4) Of Mr. Animado & Infiltration


El Milagro: This place isn’t very popular this afternoon… 4 chairs with people in the section I can see. Today I’m in a chair in the back-to-back row separating the two rectangles, so I can see out the windows and watch traffic on the freeway slow to a crawl through the rush hour. This as a background visual is like the opposite of one of those speeded up films of clouds, sky, and sunset.

I had a long conversation with nurse Phyllis about Davita and the other dialysis centers in Austin. She ball-parks that there are about 2500 people on dialysis in Austin. Davita has about four centers in Austin (one in San Marcos) and who knows how many nationwide. Doctors who are medical directors of the units (like Moritz) have the option to buy in as a partner, thus increasing their income from a contracted annual amount to a percenta
ge of the profit. Three of the doctors from Moritz’s practice are medical directors of three of the Davita units. I guess this paragraph is for those of you who are interested in the organizational info.

The place is not empty today because everyone died. I was pleased to hear that. Phyllis reported that the population decrease has to do with a few people being hospitalized for various reasons, a few switching times, and a few of the crowd last time being visitors. And one person on this shift hasn’t shown up yet. As I write this, he walks in. He is a Hispanic guy who always bounds in laughing and saying hello to all the Hispanic patients, going to each of their chairs and giving them a personal greeting and some sort of touch on the knee or shoulder. He is the most cheerful person on my shift. He’s always kidding with the staff and shouting to one of the two other Hispanic guys who are here. All three of them seem to be younger than I, and look to be gritty workers who come in directly from their worksites. Two of them are fairly quiet and seem “sicker”, but Mr. Animado really brightens the place up. Another person I met, Amanda, when we introduced ourselves, said “Sorry to have to meet you this way.” She too, looks younger than me.

There are some folks here that are older than me and generally they look much worse for the wear. A few of them come and go in wheelchairs and a few are slow shufflers. Watching these older fol
ks makes me wonder how they reflect and contemplate on this experience. Do they see it as a necessary labor to stay alive and stave off death? Do they come in here all business and weak looking, but brighten up at home with their families? Have they given up and are just letting their relatives push them along to this necessary life-extending process? Maybe when I get more acclimated into the system here I’ll interview a few of the older people and explore how they perceive this experience.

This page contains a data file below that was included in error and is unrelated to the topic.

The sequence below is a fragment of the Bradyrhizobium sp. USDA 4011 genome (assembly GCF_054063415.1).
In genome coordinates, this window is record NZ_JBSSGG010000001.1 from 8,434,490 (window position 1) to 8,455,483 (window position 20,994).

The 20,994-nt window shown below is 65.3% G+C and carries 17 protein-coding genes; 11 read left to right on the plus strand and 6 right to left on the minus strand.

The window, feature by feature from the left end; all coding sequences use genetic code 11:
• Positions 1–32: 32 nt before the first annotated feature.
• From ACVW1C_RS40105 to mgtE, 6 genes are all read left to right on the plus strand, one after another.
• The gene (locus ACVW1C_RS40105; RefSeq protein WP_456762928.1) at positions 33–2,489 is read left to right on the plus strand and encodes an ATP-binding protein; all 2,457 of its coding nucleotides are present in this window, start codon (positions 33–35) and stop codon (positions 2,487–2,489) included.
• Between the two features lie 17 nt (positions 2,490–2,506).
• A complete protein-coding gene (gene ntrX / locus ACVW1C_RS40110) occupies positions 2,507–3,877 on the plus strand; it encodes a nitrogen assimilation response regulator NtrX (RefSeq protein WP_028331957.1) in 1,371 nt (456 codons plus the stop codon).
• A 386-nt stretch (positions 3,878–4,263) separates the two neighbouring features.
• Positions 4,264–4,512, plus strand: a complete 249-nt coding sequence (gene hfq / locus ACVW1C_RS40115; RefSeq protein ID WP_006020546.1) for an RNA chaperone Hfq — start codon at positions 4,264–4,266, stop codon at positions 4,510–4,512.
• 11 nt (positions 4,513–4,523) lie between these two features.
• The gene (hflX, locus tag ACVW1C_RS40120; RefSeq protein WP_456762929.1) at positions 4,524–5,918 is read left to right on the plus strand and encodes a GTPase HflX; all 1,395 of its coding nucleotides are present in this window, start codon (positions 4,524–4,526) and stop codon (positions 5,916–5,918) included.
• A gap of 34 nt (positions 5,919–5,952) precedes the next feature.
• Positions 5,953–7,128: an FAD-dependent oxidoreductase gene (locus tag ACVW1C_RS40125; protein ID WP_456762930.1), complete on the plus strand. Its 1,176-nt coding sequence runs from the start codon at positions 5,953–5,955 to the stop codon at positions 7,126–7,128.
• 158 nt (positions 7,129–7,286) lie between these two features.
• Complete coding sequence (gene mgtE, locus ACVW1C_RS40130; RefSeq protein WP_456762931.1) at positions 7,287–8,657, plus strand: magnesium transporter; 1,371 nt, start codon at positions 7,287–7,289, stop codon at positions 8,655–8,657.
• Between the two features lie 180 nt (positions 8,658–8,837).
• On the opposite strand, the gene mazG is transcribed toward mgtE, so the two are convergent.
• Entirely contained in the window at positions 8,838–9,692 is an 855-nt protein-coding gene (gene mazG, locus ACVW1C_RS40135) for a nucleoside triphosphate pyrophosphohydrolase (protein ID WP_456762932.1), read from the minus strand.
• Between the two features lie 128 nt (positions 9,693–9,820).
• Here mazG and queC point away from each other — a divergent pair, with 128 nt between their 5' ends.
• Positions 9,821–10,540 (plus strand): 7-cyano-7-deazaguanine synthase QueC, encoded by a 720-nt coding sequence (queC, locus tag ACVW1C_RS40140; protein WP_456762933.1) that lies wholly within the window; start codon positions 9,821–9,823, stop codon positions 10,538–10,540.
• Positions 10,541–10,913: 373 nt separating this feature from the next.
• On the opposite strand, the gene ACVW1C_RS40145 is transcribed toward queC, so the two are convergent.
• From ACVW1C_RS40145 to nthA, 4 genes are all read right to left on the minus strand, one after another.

‘Charlie’ Moritz stopped by this evening, in a black with green hibiscus Hawaiian shirt and matching black pants. He grinned a “Hello, how ya doing?” and I asked him if my insurance was getting charged for a office visit every time he stops by and spends a minute or two checking on me. He answered that it’s more like a hospital rate, where the individual stop-bys don’t count individually. He said I’ll still be coming by the office twice a year and he’ll get my insurance money then. He added that he doesn’t only come to see patients (of which about 4 seem to be his), but also to do ‘director’ work.

Note: It’s two hours into this and my legs are getting fidgety…. I keep readjusting them from cross-legged to straight out to folded right over left to folded left over right to underneath my butt and back to cross-legged. And this cycle occurs about every 4 minutes and I have to do it carefully to ensure I don’t move my left arm*.

*(Added later) I learned on my second visit here that it is not a good idea to move your arm. I
moved it that time and got what they call “infiltrated”. That means the needle coming back into my vein poked through the vein and shoved blood into my arm. Yowzaaa that hurt! I can finally talk rationally about that experience now, 2 weeks later. Fortunately the machine beeped and a tech came to my rescue. Blood shot into my muscle and whatever else is in there that is not the proper place for the blood to shoot for less than a minute. My arm swelled up and the pain was pretty smart. They stopped the dialysis 20 minutes early and taped me up. My “Popeye” arm (named by John) became a topic of interest at our Passover seder the next night. I took a picture of the bruising and will put it up here when I find the connecter from the camera to the computer.

That’s it for tonight. Now I’m gonna watch Survivor.


Anonymous said...

Your taste in TV shows needs improving. Four hours of dialysis may do wonders for your blood but what is this TV stuff doing to your brain? Three times a week?

Johnny said...

you obviously don't know my dad.